Celebrating Reggae Month 2018

by H.E. Cheryl Spencer, High Commissioner of Jamaica in SA

February 2018

This year marks the 11th year in which the entire month of February, which is also the birth-month of Bob Marley (the King of Reggae), Dennis Brown (the Crown Prince of Reggae), and several other Reggae icons, will be used to highlight and celebrate Reggae in Jamaica and around the world.

A collaborative effort involving the Government of Jamaica and the Jamaica Reggae Industry Association (JaRIA), this year’s Reggae Month will showcase several events which will appeal to Reggae enthusiasts of all ages and interests. 

The theme for Reggae Month 2018 is “Peace, Love, and Reggae”. On their own, each of these words naturally invokes strong positive sentiments.  When combined together in one statement however, their impact is incalculable.

Popular favourites such as the Trench Town Music Festival and the Dennis Brown Birthday celebrations are again included in the line-up of activities.  Reggae Wednesdays, a midweek concert, will again be staged in Mandela Park, the park named in honour of Former President Nelson Mandela in Kingston.

Importantly, this year, Jamaica’s first National Hero, Marcus Mosiah Garvey, will be at the centre of the celebrations as Reggae Month 2018 not only offers the Bob Marley Annual Lecture but also the  Grounation Discussion Series, which will explore the cultural impact of the work of Marcus Garvey and, specifically, its impact on Reggae music.

For many, Reggae music can be reduced to one artist, that is, Bob Marley and for many who hear the name Jamaica, the country is synonymous with Bob Marley.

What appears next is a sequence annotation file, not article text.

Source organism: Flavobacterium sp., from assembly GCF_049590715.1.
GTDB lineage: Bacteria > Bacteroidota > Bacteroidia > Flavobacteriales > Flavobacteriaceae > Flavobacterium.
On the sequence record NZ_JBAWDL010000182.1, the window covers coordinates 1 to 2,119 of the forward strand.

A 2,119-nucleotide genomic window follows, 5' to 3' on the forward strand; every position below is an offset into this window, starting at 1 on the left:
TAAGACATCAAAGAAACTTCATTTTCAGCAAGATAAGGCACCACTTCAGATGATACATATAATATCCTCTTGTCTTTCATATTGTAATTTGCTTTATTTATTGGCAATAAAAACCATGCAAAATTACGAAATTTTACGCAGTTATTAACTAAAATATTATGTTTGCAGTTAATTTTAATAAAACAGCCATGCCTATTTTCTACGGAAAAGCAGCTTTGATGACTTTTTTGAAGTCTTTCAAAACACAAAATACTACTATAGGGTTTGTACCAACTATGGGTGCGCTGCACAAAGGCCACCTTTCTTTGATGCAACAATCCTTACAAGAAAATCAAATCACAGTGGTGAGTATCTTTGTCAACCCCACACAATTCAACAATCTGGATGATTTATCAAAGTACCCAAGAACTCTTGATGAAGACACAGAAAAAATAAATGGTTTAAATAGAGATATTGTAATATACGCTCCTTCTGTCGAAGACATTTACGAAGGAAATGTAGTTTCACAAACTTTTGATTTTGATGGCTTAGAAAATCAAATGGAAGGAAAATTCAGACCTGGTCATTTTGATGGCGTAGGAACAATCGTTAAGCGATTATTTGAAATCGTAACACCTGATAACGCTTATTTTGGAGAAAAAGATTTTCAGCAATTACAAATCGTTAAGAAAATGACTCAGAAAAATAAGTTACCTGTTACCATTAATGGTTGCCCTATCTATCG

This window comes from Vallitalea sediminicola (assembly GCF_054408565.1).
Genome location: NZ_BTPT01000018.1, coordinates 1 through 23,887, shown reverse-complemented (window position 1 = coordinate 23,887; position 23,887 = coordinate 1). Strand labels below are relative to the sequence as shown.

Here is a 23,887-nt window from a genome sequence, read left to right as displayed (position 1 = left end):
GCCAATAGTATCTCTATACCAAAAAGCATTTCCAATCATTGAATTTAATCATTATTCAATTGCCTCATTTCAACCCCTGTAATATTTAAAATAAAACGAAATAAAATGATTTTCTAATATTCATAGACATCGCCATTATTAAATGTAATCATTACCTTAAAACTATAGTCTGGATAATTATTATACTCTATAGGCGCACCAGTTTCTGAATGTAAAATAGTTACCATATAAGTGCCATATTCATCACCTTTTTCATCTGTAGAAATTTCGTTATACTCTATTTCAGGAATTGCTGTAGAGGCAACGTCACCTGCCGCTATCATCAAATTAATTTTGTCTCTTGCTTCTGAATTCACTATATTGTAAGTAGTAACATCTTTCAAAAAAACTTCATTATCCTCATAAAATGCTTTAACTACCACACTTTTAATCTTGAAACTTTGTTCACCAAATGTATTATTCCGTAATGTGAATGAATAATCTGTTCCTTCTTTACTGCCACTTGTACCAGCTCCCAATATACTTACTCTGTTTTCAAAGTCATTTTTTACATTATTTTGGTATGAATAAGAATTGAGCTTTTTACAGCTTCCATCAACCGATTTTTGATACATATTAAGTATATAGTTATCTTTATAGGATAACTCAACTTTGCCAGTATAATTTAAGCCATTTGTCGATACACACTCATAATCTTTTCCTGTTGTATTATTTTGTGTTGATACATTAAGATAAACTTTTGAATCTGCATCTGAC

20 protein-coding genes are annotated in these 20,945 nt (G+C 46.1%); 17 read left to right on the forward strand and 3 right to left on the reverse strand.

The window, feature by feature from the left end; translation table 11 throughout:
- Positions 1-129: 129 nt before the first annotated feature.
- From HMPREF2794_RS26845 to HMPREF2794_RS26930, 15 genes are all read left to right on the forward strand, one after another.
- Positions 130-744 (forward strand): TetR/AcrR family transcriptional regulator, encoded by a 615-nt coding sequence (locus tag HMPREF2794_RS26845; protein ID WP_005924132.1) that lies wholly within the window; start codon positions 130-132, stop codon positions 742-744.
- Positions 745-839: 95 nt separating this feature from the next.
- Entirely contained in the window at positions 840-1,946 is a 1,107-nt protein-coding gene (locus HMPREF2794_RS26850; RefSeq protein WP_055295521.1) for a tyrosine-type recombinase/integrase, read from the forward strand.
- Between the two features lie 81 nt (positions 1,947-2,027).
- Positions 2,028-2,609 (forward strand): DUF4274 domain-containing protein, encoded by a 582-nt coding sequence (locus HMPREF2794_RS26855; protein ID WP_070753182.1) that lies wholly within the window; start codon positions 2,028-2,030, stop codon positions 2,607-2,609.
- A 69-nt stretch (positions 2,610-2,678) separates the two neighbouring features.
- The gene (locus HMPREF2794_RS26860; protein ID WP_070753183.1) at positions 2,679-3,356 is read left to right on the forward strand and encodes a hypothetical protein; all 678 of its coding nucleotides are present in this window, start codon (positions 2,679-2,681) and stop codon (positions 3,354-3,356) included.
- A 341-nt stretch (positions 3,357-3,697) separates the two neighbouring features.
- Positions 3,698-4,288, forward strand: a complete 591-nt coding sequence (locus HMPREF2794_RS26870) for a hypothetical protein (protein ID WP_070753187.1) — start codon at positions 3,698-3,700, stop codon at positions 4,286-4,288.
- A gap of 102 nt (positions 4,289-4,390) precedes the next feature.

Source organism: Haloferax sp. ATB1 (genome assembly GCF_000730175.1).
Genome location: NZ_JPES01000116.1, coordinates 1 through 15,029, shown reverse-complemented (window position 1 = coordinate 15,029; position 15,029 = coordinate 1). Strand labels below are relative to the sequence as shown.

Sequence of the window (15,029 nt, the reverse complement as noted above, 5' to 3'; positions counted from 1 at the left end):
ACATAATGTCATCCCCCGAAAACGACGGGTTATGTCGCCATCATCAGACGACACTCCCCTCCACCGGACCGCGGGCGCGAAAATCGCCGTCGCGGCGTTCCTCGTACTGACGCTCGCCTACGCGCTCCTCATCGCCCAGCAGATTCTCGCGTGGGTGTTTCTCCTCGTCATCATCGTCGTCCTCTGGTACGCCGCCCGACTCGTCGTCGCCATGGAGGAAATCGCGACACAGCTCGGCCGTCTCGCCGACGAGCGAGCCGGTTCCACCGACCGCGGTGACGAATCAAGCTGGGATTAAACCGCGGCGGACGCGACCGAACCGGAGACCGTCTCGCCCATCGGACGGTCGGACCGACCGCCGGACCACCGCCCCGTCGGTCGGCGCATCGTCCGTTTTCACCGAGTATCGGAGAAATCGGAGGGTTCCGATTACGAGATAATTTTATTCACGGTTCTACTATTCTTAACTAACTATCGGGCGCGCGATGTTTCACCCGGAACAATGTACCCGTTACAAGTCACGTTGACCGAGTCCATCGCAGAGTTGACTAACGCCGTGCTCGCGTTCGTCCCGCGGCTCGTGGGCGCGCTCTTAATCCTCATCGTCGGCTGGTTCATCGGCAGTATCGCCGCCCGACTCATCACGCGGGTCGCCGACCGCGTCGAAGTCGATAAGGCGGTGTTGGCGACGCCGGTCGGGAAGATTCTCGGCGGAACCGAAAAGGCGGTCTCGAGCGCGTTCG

However, many do not know that the Rastafari movement, which began in Jamaica during the 1930s and for which Bob Marley is perhaps the most famous representative, was spurred on by the teachings of Marcus Garvey.

The four main themes that the Garvey movement was built upon were 1) Africa for Africans at home and abroad, 2) unity, 3) self-reliance, and 4) retaining black pride.  With the linkage between Garveyism and Rastafarianism, Bob Marley’s commitment to African unity is no surprise. And it should come as no surprise that Reggae was the main vehicle which he used for his Pan-Africanist advocacy.

Reggae is multifaceted.  As much as it is celebrated for the incomparable role it has played in liberation struggles throughout Africa and around the world, it is also celebrated worldwide as a music of peace and love.   Bob Marley is considered by many to be the most influential songwriter of the 20th Century.   On the eve of the Millennium, his song “One Love” was chosen by the BBC as the Song of the Century.  The timeless lyrics of this song have become a virtual Anthem for the advocacy of love and peace worldwide:
“One Love, One Heart, Let’s Get Together and Feel Alright” (Bob Marley: One Love).

Several other internationally renowned Jamaican reggae performers, including stalwarts such as Jimmy Cliff, Tony Rebel, Queen Ifrica, Beres Hammond, Freddie McGregor and Third World, as well as representatives of the younger generation such as Tarrus Riley and Chronixx have also utilized the reggae platform to share positive messages with the world.   South African icons such as Lucky Dube have done the very same for many years.  The High Commission was pleased to collaborate with his daughter for her participation in Jamaica last month at the annual Reggae event, “Rebel Salute”, which is the brainchild of well-known Reggae artiste, Tony Rebel.

In a year when South Africa, Jamaica and indeed the entire world, are mourning the passing of the legendary Hugh Masekela, a giant of the South African musical landscape, it is only fitting that the message of the Jamaican High Commission in Pretoria for Reggae Month 2018 should also highlight the significant influences that the indigenous Jamaican and South African musical art forms have had on each other and on the national development of both countries.

The High Commission looks forward to the roll-out of plans to celebrate the centenary of Former President Nelson Mandela’s birth.

As a form of cultural expression, it is inevitable that Reggae music will continue to act as a strong bond for both countries.

One Love!
Walk Good!
Jamaican High Commission, Pretoria.